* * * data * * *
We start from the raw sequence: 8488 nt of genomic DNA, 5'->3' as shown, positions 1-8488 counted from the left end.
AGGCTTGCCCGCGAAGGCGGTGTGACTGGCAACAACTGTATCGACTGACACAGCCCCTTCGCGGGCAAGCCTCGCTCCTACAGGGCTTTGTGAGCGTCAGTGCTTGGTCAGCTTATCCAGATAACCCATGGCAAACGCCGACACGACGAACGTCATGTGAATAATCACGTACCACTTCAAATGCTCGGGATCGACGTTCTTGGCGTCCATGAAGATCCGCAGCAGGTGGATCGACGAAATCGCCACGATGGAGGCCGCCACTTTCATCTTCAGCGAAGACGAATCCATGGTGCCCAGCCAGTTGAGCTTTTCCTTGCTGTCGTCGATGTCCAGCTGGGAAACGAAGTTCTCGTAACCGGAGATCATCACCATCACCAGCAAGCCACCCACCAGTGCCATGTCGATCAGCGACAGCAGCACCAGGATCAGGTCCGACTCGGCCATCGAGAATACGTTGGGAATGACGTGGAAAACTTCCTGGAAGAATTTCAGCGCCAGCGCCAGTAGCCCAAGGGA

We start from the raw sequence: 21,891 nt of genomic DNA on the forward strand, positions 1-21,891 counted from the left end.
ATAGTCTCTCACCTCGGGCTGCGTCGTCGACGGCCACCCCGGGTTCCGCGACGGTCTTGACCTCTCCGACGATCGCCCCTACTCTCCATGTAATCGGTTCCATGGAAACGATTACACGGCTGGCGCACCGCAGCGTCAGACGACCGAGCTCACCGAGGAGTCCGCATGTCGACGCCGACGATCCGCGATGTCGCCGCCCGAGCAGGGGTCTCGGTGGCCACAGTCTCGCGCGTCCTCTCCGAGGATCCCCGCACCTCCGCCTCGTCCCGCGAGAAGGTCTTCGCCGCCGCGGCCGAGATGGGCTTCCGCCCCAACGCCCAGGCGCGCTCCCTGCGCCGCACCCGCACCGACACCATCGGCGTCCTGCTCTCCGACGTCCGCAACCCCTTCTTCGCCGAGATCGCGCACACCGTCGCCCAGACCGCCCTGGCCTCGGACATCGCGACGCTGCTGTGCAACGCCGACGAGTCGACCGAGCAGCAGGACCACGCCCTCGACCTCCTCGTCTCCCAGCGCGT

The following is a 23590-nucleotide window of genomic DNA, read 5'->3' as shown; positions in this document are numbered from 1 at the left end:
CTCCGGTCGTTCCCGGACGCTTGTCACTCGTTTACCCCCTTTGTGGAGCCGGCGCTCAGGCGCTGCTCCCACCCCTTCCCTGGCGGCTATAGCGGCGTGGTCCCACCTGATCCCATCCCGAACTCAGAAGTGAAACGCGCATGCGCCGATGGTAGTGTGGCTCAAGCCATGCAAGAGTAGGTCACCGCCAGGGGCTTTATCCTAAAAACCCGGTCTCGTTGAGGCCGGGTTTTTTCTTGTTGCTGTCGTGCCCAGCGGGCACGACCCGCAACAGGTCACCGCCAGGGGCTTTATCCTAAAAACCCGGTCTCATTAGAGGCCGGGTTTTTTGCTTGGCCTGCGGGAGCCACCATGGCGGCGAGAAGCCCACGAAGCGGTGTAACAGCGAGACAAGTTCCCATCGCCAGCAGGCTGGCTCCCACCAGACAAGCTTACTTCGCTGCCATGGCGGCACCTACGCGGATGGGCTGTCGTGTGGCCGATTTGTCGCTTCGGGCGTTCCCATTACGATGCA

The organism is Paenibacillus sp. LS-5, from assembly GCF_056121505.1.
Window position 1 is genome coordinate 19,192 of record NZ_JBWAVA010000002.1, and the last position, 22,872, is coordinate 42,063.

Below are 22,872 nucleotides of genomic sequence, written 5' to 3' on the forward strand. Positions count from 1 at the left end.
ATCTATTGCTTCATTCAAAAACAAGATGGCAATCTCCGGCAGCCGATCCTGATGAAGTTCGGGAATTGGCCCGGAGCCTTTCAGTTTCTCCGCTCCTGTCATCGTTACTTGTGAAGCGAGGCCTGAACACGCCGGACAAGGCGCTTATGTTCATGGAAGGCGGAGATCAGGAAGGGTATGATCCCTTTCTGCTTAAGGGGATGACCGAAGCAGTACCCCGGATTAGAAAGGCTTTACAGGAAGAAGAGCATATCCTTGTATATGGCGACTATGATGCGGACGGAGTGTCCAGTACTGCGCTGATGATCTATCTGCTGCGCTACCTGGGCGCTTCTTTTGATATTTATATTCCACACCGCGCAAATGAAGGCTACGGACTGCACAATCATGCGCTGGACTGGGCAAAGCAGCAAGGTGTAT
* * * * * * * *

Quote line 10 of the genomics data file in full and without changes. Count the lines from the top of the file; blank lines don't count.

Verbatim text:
ATCTATTGCTTCATTCAAAAACAAGATGGCAATCTCCGGCAGCCGATCCTGATGAAGTTCGGGAATTGGCCCGGAGCCTTTCAGTTTCTCCGCTCCTGTCATCGTTACTTGTGAAGCGAGGCCTGAACACGCCGGACAAGGCGCTTATGTTCATGGAAGGCGGAGATCAGGAAGGGTATGATCCCTTTCTGCTTAAGGGGATGACCGAAGCAGTACCCCGGATTAGAAAGGCTTTACAGGAAGAAGAGCATATCCTTGTATATGGCGACTATGATGCGGACGGAGTGTCCAGTACTGCGCTGATGATCTATCTGCTGCGCTACCTGGGCGCTTCTTTTGATATTTATATTCCACACCGCGCAAATGAAGGCTACGGACTGCACAATCATGCGCTGGACTGGGCAAAGCAGCAAGGTGTAT